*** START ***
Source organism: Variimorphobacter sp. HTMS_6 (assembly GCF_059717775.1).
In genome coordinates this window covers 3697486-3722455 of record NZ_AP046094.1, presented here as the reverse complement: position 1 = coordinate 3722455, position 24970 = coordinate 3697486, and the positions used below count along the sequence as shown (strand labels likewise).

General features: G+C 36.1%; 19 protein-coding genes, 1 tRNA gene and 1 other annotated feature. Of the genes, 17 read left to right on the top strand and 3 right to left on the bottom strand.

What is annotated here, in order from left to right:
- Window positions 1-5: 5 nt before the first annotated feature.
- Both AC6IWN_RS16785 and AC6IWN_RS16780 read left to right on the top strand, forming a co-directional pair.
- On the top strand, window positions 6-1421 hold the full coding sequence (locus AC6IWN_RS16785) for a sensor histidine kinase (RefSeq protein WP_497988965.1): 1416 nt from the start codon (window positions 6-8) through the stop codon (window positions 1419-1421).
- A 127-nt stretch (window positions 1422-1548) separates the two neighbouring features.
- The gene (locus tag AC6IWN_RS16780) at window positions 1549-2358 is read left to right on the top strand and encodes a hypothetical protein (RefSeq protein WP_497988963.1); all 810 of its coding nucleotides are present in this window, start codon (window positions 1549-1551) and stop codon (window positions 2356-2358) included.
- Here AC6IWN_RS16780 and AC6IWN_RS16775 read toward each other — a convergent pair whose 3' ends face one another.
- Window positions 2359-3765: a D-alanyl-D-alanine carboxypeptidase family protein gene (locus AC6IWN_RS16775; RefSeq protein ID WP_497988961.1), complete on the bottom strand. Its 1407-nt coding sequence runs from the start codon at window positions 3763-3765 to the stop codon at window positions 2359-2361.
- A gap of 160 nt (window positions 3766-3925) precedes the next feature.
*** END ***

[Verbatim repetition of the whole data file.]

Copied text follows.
Source organism: Variimorphobacter sp. HTMS_6 (assembly GCF_059717775.1).
In genome coordinates this window covers 3697486-3722455 of record NZ_AP046094.1, presented here as the reverse complement: position 1 = coordinate 3722455, position 24970 = coordinate 3697486, and the positions used below count along the sequence as shown (strand labels likewise).

General features: G+C 36.1%; 19 protein-coding genes, 1 tRNA gene and 1 other annotated feature. Of the genes, 17 read left to right on the top strand and 3 right to left on the bottom strand.

What is annotated here, in order from left to right:
- Window positions 1-5: 5 nt before the first annotated feature.
- Both AC6IWN_RS16785 and AC6IWN_RS16780 read left to right on the top strand, forming a co-directional pair.
- On the top strand, window positions 6-1421 hold the full coding sequence (locus AC6IWN_RS16785) for a sensor histidine kinase (RefSeq protein WP_497988965.1): 1416 nt from the start codon (window positions 6-8) through the stop codon (window positions 1419-1421).
- A 127-nt stretch (window positions 1422-1548) separates the two neighbouring features.
- The gene (locus tag AC6IWN_RS16780) at window positions 1549-2358 is read left to right on the top strand and encodes a hypothetical protein (RefSeq protein WP_497988963.1); all 810 of its coding nucleotides are present in this window, start codon (window positions 1549-1551) and stop codon (window positions 2356-2358) included.
- Here AC6IWN_RS16780 and AC6IWN_RS16775 read toward each other — a convergent pair whose 3' ends face one another.
- Window positions 2359-3765: a D-alanyl-D-alanine carboxypeptidase family protein gene (locus AC6IWN_RS16775; RefSeq protein ID WP_497988961.1), complete on the bottom strand. Its 1407-nt coding sequence runs from the start codon at window positions 3763-3765 to the stop codon at window positions 2359-2361.
- A gap of 160 nt (window positions 3766-3925) precedes the next feature.